Sunday, 27 April 2008

Two castles and one dragon

As my folks have been here for a visit we decided to do some sightseeing. We took a little car trip out to the neighbouring Rhineland town of Königswinter. The town is overlooked by a very steep, 1053 foot high hill known as Drachenfels (meaning 'Dragon's Hill').

The hill earned its name from a legend - it is said that the last dragon lived in a cave on the mountain until it was slain by the hero Siegfried. Apparently, after taking a bath in the slain dragon's blood Siegfried became invincible.

DrachensfelbahnWe travelled up the hill courtesy of the Drachenfels railway - said to be Germany's oldest railway track. View from Drachensfel

The journey upwards was a little scary at times because the gradient is so steep (22% in some places). However, it is well worth the worry as the view from the top is spectacular. Below, the Rhine snakes out in all its beauty. The view is meant to have inspired the opening lines to Lord Byron's work, Childe Harold.

Drachensfel ruined castleThe hill is topped by the ruins of a 12th century castle (see in the middle of this photo).

It was built by Archbishop Arnold of Cologne around 1140, to protect his property. Sadly, it was destroyed in 1634, during the 30 Years War.

Drachenburg CastleStill, that's not the only castle you'll find here - for halfway up the hill is the 19th century Castle Drachenburg. This is all you could ask for from a German castle. It has the trademark turreted towers you'd expect and seems to be a mad confection of lots of different architectural styles. Drachenburg was built by Baron Stephan von Sarter (1833–1902), a successful stockbroker, between 1882-4. It is said that the Baron hardly spent any time in his castle, as he preferred to live it up in Paris. Tough call isn't it? Relax in one's castle, or enjoy high society à Paris...?

Tuesday, 22 April 2008

Growing old without dignity

Over the last week I have been musing about my age. It is a sad fact that I am definitely in the wrong half of my thirties. With that in mind I realised that I should do a few more 'young things', before it is too late. Cologne is quite a good place to put that operation into practice, what with it being a party city. Also, no-one I know from England need find out if I get into embarrassing situations along the way.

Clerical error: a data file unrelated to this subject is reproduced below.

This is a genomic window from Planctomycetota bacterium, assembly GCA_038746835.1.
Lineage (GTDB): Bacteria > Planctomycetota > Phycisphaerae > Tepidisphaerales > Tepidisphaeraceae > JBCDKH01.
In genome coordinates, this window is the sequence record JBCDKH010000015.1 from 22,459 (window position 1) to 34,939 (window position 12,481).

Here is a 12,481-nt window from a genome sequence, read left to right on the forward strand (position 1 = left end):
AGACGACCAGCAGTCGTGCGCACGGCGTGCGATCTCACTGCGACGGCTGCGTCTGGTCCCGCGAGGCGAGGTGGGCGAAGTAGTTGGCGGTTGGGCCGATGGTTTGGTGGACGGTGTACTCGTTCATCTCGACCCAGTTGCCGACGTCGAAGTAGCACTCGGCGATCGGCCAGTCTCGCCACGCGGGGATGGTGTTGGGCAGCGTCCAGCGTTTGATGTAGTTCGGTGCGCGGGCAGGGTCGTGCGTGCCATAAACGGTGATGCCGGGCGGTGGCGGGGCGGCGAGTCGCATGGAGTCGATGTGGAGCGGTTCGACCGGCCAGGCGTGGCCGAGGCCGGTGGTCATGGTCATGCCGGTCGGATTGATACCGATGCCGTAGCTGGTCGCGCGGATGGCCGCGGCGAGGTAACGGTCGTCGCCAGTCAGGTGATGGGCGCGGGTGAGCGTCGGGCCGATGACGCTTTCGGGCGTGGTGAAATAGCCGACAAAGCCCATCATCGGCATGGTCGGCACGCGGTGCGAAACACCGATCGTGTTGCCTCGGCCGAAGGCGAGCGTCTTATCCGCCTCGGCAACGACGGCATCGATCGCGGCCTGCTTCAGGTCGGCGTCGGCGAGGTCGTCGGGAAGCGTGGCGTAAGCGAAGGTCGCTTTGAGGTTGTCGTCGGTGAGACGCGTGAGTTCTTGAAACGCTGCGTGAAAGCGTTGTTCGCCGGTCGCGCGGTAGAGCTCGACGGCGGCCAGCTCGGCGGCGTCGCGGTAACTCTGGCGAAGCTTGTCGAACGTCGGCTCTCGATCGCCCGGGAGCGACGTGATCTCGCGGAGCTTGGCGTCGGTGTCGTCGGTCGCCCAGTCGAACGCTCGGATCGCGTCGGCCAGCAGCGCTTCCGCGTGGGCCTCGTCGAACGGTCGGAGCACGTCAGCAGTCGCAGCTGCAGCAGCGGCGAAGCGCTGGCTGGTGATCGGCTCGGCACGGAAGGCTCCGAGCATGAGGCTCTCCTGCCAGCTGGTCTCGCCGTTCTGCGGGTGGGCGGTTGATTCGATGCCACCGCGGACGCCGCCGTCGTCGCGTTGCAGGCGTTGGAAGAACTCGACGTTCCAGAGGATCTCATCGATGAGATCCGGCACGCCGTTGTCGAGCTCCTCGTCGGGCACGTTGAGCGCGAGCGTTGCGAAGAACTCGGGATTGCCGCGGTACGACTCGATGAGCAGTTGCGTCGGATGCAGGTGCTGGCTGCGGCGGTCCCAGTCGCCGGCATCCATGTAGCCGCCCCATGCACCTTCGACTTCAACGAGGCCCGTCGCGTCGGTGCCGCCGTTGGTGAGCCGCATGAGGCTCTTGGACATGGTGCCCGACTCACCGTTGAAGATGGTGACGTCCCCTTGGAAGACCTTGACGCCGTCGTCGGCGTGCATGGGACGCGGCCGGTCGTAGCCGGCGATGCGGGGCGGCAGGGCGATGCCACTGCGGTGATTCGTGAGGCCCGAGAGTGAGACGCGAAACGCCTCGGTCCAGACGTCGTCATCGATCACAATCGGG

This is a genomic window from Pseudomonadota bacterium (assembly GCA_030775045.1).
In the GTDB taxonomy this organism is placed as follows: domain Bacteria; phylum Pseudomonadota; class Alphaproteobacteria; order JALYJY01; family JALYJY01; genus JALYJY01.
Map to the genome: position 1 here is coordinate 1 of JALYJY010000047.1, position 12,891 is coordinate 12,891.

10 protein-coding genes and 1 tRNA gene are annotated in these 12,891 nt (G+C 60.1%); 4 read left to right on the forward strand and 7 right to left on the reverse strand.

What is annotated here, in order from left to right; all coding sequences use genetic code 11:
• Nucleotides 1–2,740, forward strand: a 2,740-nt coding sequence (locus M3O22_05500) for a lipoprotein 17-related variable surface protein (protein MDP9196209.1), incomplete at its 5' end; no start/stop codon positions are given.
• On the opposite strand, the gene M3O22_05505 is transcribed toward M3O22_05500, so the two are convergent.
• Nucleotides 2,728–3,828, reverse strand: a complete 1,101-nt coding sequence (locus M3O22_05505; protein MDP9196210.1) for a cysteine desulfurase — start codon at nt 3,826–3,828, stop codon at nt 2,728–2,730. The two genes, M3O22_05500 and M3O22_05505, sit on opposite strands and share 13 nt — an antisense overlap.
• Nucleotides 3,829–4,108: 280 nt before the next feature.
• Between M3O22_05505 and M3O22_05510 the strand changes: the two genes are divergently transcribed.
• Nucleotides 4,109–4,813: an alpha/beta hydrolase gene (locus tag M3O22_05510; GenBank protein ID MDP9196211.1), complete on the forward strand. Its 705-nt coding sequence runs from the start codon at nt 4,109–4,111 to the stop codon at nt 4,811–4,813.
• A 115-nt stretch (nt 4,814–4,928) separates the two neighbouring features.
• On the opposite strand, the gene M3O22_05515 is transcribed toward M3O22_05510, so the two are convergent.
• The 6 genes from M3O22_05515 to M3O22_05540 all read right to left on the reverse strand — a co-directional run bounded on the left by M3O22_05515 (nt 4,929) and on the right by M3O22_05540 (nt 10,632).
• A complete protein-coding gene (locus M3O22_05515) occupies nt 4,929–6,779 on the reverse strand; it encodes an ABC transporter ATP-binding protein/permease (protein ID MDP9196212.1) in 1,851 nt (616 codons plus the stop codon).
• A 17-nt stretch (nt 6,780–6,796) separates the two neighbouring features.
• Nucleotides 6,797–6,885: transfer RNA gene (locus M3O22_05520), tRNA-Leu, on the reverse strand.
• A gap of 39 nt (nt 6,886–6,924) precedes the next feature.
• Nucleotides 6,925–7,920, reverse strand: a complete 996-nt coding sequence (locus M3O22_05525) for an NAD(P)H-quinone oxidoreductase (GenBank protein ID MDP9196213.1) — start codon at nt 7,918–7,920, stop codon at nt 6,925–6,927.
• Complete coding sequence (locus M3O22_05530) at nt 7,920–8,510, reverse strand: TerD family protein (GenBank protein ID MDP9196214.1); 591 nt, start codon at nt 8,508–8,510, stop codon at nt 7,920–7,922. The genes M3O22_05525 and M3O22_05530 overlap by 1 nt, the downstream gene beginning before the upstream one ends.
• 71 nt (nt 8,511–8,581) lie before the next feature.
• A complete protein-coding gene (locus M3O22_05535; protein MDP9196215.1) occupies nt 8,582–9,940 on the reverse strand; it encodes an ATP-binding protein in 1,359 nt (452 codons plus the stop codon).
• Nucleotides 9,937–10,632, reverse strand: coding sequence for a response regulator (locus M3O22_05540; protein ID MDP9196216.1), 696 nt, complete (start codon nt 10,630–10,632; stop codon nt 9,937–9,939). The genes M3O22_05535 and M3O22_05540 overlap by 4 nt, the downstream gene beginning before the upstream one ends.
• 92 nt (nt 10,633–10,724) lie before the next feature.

So, last night I went to my first gig in years, with Simon. The gig was held in a very small venue a convenient ten minutes walk from our flat. The act was a singer song writer from England, with the fantastically creative name 'Get Cape. Wear Cape. Fly.' I only ever saw 'Get Cape. Wear Cape. Fly' from the eyes up because the rest of him was obscured by other punters. His music was very good - he had some great songs and performed them with gusto. I enjoyed myself. Well, apart from the discomfort which comes from the raised expectations of the older person - you know, like wanting a nice sit down and a smoke-free atmosphere in which to enjoy my music - not a standing-only, acrid-smelling hall full of sweaty youths.

When Simon and I got home we told our babysitter about our evening out and why we had gone. She decided that it is her personal mission to get us to go to one of Cologne's many night clubs for our next challenge. She is only 21 and she has the energy levels to match. Somehow, I think that this is a 'young thing' task too far...

Thursday, 17 April 2008

Green bottles

Germany has a deposit system for many of its glass and plastic bottles and cans. The deposit is called 'Pfand'. If you take a qualifying bottle or can to the supermarket you can feed it into a machine (delightfully named the 'Pfandflasche Rücknahmeautomaten') that reads the barcode and gives you a voucher back, which you can put towards your shopping.

The system is very popular. In supermarkets you will normally see a queue of people waiting to post their bottles into the Pfandflasche Rücknahmeautomaten (just wanted to use that name again).

More pitifully, in the evenings you can often see homeless people walking around with shopping trolleys full of empties that they have collected, in order to get money off groceries. Also, on refuse collection day you can see others going through bins to find any bottles that they can hand in. This latter situation is quite unnerving if it is your bin, especially if you have a paranoia about identity theft (I saw someone doing this to the communal bins of our block of flats today).

The system is a fantastic way to encourage recycling and to keep litter off the streets. There was a similar system for lemonade bottles in place in England in the 1970s as I can remember taking bottles back to the corner shop to collect the deposit when I was very small. It's a shame that nothing like it is in operation in England today.

Monday, 7 April 2008

Fallen angel

angelIn this photo you can spy an angel, hanging around by the west front of Cologne Cathedral.

He had with him a little hat for donations. I guess he must have fallen from God's grace and on to hard times.